Bangladesh: Political Islam Asserts Itself

Source: FSSPX News

The Bangladesh Parliament in Dhaka

The case, which dates back to November 2023, concerns a 20-year-old Muslim man, Selim Khan. Victim of reckless outpourings on social networks, the suspect is accused of having attacked the reputation of the founder of Islam on Facebook. Judges are now calling for the introduction of the death penalty to punish the offense of “blasphemy against Islam.” 

Under the Cyber Security Act, Selim Khan faces two years in prison and a fine of more than 500 euros. It is a sentence that may seem quite modest given what is happening in Pakistan. But the two magistrates who dealt with his case don't really see it that way, and that's where the story gets complicated for the young Muslim.

On March 12, 2024, during the hearing, Selim Khan faced Rezaul Hasan and Fahmida Quader. Referring to several fairly explicit verses from the Koran, the two judges asked parliament to introduce the death penalty for the offenses of “blasphemy against Islam.”

This is the first time in the history of a country, which acquired its independence after its partition from Pakistan in 1971, that magistrates have initiated proceedings with the aim of heavily punishing offenses against the religion of Mohammed.

Contacted by the media, Catholic leaders (the Church represents less than 0.5% of a 90% Muslim population, or 400,000 faithful spread across two archdioceses) refused to comment on the initiative of Selim Khan's judges, believing that the subject is “sensitive” and “risky” for the Christian minority.

The debate on the crime of “blasphemy against Islam” must be situated in a resurgence of Islamic activism. For more than 10 years, around 50 people who are atheists or from religious minorities have been brutally murdered in the country.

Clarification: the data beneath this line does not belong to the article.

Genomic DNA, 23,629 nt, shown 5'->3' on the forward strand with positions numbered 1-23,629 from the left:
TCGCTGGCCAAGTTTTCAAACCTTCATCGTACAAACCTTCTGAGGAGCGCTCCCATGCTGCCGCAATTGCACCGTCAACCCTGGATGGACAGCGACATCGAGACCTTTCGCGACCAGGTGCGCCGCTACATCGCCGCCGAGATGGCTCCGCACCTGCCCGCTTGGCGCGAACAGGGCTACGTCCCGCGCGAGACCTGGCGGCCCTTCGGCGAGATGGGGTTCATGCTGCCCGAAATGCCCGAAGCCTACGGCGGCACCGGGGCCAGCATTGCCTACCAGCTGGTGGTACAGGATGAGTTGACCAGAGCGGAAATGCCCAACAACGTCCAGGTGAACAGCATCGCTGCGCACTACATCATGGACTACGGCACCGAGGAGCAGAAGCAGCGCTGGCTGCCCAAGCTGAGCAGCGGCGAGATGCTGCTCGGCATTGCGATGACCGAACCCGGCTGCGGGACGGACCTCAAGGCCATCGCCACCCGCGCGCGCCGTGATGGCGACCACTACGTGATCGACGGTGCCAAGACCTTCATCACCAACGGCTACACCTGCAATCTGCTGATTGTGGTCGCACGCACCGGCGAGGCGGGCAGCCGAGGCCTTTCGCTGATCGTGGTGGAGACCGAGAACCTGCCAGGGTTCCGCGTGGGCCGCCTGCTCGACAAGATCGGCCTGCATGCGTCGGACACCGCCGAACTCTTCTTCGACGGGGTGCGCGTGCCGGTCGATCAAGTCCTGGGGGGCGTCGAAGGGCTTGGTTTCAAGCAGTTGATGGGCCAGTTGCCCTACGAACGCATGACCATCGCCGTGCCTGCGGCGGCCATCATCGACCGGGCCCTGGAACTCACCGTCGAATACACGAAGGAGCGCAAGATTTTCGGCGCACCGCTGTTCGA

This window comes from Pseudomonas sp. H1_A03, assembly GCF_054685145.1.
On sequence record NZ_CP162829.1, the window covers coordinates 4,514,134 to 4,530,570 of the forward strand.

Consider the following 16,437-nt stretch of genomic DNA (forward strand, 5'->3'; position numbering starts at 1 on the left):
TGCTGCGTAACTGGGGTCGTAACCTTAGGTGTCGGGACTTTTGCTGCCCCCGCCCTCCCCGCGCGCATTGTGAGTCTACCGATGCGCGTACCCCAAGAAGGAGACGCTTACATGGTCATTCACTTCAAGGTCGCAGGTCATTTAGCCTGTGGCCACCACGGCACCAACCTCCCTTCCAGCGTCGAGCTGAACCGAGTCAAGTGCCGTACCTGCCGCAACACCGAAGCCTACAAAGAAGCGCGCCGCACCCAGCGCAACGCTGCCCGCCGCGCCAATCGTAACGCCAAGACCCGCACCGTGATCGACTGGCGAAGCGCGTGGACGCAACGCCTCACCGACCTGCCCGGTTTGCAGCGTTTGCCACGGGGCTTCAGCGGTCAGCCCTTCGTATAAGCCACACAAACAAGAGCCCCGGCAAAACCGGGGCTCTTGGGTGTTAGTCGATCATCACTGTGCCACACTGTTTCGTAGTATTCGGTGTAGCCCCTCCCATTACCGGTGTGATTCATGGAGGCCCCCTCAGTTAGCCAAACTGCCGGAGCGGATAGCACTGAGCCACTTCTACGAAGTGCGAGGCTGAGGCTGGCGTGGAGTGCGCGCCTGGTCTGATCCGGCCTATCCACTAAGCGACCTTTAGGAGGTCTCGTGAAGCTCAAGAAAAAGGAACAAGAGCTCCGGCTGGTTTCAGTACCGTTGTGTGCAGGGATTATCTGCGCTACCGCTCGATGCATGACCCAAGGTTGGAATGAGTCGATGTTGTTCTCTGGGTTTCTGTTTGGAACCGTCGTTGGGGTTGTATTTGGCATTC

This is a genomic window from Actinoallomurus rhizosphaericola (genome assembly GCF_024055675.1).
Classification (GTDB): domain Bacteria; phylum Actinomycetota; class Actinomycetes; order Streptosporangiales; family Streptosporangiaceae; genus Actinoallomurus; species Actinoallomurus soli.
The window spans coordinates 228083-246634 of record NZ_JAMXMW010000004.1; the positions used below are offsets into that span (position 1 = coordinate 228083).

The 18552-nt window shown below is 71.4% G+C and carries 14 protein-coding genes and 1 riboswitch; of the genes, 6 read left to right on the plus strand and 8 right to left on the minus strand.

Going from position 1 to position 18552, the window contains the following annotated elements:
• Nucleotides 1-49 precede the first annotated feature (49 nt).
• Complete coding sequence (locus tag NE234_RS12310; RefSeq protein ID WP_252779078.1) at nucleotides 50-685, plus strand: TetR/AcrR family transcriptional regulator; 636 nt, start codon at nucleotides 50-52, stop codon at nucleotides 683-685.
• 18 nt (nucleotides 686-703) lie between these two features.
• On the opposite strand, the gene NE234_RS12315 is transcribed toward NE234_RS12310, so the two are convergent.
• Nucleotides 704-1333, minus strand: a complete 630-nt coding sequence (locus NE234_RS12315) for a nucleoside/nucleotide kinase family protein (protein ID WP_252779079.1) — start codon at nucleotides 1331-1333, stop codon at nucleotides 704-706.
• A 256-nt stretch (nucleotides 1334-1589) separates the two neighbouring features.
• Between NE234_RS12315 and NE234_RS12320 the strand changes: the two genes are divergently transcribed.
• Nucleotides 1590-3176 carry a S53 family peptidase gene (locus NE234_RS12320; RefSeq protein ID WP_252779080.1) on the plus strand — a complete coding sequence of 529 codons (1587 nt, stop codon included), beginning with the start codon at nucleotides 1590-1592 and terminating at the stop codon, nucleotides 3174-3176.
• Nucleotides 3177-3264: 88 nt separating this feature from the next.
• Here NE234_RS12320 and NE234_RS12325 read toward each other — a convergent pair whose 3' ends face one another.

Holding her country with an iron fist for 15 years, Prime Minister Sheikh Hasina – who began her fifth term last January at the age of 76 –  attracted the ire of fundamentalists for refusing to politically impose Islam. As such, she is appreciated by the Catholic community who see in her a safeguard against the excesses of radical Islam.

Known for having boosted the economy and strengthened the textile sector, the daughter of the country's founding father is criticized by Western media for having locked her country and its 170 million inhabitants in an increasingly authoritarian regime. The main opposition party Islamist group – Jamaat-e-Islami – is regularly banned from participating in elections because of its charter, which contravenes the country's secular constitution. 

However, in five years, at the end of what could be her final mandate (Sheikh Hasina will be 81 years old), will the Prime Minister of Bangladesh be able to hand over the reins to one of her children as she wants? That is not certain.

Selim Khan can rest easy for now. He should only receive a relatively benign sentence, because the death penalty for blasphemers is unlikely to be promulgated under the reign of Sheikh Hasina.